Forty-eight non-government organisations have issued a call for the release of the draft text of the Trans-Pacific Partnership agreement.
Organisations including Electronic Frontiers Australia, the Australian Digital Alliance, Australian Fair Trade and Investment Network, the Australian Library and Information Association (ALIA), the Australian Libraries Copyright Committee, the Public Health Association of Australia and Creative Commons signed the open letter, which calls for negotiators to release the text of the transnational treaty.
"In statements, in letters, and in face-to-face meetings with trade representatives, we have urged the adoption of concrete practices that would better enable the kind of open debate and oversight that would help demystify these ongoing negotiations by making better, more accurate information available to the public," the letter states.
"The end of TPP negotiations now seems to be coming into focus," it states. "They have come down to high-level political decisions by negotiating countries, and the text is largely completed except for some resolutions on remaining landing zones. At this point, we know that there is a draft of the TPP that is mostly agreed upon by those negotiating the deal.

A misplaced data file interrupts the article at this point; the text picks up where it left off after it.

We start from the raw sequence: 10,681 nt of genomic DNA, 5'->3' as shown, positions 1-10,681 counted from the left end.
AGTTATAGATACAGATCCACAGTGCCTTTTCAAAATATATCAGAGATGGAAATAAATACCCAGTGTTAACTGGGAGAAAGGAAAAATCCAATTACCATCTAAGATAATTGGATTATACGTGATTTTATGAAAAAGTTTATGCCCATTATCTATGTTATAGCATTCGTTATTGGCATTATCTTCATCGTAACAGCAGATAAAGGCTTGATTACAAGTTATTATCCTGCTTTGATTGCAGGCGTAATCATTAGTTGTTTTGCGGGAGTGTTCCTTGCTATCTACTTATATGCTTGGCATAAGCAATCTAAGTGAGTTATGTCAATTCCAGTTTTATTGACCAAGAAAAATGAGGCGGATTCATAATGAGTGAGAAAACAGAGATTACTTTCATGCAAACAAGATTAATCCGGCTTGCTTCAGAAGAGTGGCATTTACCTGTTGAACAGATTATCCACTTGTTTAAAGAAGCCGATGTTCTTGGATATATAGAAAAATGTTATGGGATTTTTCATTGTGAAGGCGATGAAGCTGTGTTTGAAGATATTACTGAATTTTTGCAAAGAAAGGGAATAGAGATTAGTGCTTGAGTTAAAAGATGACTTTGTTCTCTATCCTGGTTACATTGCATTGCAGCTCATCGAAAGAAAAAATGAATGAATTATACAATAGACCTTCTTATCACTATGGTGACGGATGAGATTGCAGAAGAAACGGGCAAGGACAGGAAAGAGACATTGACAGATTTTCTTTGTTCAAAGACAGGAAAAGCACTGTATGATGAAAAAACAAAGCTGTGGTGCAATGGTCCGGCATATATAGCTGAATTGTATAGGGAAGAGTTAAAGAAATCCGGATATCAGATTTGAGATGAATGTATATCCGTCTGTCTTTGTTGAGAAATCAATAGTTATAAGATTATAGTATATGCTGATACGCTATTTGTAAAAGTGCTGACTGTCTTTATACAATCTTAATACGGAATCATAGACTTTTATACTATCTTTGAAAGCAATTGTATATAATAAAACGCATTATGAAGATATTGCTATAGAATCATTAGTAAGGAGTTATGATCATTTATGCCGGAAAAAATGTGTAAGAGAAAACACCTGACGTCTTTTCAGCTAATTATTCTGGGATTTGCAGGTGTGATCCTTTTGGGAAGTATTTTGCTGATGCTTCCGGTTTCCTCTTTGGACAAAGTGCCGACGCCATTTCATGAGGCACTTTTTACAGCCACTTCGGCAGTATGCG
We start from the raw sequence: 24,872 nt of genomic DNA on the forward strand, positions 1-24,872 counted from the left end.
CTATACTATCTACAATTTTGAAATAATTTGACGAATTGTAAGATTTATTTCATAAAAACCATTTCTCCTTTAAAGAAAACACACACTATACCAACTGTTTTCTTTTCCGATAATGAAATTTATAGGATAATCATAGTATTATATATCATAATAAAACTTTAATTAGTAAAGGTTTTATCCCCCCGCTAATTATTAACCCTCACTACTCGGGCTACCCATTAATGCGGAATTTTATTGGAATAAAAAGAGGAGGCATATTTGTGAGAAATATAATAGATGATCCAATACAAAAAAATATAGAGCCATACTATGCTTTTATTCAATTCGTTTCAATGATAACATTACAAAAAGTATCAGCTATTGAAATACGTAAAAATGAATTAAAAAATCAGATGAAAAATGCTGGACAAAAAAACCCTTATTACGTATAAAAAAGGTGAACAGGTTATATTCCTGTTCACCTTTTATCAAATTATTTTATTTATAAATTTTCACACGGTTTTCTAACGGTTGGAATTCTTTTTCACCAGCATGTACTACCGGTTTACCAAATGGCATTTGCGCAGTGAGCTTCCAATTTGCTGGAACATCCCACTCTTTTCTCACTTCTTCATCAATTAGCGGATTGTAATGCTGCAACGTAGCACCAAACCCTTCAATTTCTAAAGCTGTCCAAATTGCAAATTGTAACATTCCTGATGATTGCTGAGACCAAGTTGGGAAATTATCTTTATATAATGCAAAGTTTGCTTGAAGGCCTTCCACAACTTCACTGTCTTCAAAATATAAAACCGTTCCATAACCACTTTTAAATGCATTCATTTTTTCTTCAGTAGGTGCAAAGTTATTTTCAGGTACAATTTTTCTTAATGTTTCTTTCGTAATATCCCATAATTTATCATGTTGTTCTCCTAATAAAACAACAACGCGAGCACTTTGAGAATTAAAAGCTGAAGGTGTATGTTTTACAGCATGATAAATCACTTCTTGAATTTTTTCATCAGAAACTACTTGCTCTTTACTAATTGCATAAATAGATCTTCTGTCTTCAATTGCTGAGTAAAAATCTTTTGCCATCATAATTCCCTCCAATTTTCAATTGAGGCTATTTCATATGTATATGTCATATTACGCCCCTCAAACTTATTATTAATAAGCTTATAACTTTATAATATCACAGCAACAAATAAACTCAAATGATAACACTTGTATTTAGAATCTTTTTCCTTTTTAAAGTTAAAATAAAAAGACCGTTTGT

"Today, we strongly urge you to release the unbracketed text and to release the negotiating positions for text that is bracketed, now and going forwards as any future proposals are made. The public has a legitimate interest in knowing what has already been decided on its behalf, and what is now at stake with our various countries’ positions on these controversial regulatory issues."
The letter cites a recommendation in November by the European Commission that the in-progress text of the Trans-Atlantic Trade and Investment Partnership be released as a precedent.
The secrecy of the broad-ranging TPP negotiations have previously made the agreement a subject of criticism.
In November, Wikileaks released a working document for the intellectual property chapter of the agreements.
The leaked document revealed that Australian negotiators were pushing an approach to copyright enforcement in the region that appeared to ignore broader public interest concerns in favour of the supporting rights owners.
Updated December 18 to note that Electronic Frontiers Australia is also signatory